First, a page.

The John Adams Society
Mark S. Sanquist
Ted L. Volk
History does not long entrust the care of freedom to the weak or timid.
- President Dwight D. Eisenhower
THE REPUBLICAN PARTY IS GETTING ITS TOUGHEST LESSON in a generation. One after another, RINOs who felt safe, cynically relying on two-party system stability, are losing primaries to passionate Tea Party activists. The winning Tea Party candidates will certainly attempt to knock down the culture of unjustified compromises favored by many in the entrenched Republican Party leadership.
Once elected, the Tea Party candidates will gradually dilute their pre-election promises in favor of pragmatism of political alliances. Hiding behind excuses like being a "Massachusetts Republican", some of them would fall to the traps of the corrupting environment of DC. Others would be out-voted, or just out-maneuvered. And, of course, the regrouping Democrats will continue to demonize them in the eyes of the always sought after “middle-of-the-road” voters. The Tea Party movement’s major advantage – its enormous popularity – will be replaced by another mass disillusion.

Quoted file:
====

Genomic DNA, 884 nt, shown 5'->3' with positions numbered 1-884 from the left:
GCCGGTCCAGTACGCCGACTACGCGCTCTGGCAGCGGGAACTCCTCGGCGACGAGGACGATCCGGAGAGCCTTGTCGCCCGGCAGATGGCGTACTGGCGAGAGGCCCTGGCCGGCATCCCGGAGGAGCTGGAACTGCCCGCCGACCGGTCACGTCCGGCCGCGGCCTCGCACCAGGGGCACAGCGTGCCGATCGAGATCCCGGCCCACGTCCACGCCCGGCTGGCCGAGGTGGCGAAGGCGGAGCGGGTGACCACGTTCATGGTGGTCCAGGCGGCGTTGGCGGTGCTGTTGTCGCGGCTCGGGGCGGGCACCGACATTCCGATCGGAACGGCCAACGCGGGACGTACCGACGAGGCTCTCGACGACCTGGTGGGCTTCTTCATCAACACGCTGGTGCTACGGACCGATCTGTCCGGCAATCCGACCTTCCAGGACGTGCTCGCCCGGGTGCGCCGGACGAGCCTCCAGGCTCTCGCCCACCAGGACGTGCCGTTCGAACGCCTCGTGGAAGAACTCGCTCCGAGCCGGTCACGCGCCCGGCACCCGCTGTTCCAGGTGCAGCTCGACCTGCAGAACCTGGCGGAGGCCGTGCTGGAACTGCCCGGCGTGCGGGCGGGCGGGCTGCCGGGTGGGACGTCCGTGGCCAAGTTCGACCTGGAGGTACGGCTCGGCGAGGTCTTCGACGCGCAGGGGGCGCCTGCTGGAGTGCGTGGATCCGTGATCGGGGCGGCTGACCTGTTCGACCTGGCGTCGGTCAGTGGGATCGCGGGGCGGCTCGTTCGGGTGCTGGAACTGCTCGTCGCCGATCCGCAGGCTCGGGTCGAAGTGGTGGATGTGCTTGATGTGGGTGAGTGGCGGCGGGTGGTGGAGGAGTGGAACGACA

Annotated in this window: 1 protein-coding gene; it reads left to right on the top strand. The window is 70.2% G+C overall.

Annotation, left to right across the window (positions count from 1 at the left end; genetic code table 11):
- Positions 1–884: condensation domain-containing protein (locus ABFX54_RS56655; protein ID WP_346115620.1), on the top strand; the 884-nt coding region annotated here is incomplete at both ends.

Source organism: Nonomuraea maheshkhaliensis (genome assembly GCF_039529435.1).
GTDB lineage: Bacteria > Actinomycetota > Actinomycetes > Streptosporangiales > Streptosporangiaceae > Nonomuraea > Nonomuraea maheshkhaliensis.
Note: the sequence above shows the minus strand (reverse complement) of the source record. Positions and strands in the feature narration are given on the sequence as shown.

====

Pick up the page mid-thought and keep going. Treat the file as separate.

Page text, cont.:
ON THE OTHER HAND, people can easily distinguish the original grass-roots movement – that gets little press – from the GOP showboat riders. The Tea Party must come to terms with being the tie-breaker, not a major third party. The cozy Republican Party establishment will re-ignite the fire by returning to business as usual, thus insulting the voters. The evolving Internet tools enable smaller movements to form and find supporters. There is no more dependency on the fat cats who dominate the nominally pro-freedom party. Lean and mean, the Tea Party is in no danger.
THE CHAIRMAN, torn between the latest news from the front lines of the election campaign and his deep belief in the destiny of the voters to be deceived in the most brutal way, has called a debate to settle the question:
RESOLVED: The Tea Party Cannot Survive a Republican Landslide
The Debate will be held on Wednesday, September 22, 2010 at the University Club, 420 Summit Avenue, in Saint Paul. The Chancellor will preside over drinks beginning at seven o'clock p.m. The debate will begin at half past seven. While there is no dress code for attendance, gentlemen who wish to speak must wear a tie; ladies should adhere to a similar sartorial standard. For those gentlemen who arrive tieless yet wish to speak, fret not: the Purveyor of Ties will keep on hand at least one of his quite remarkable ties for just such an eventuality. Questions about debate caucus procedures or about the John Adams Society itself may be directed to the Chairman at (952) 887-2553 or the Secretary at (612) 247-1212.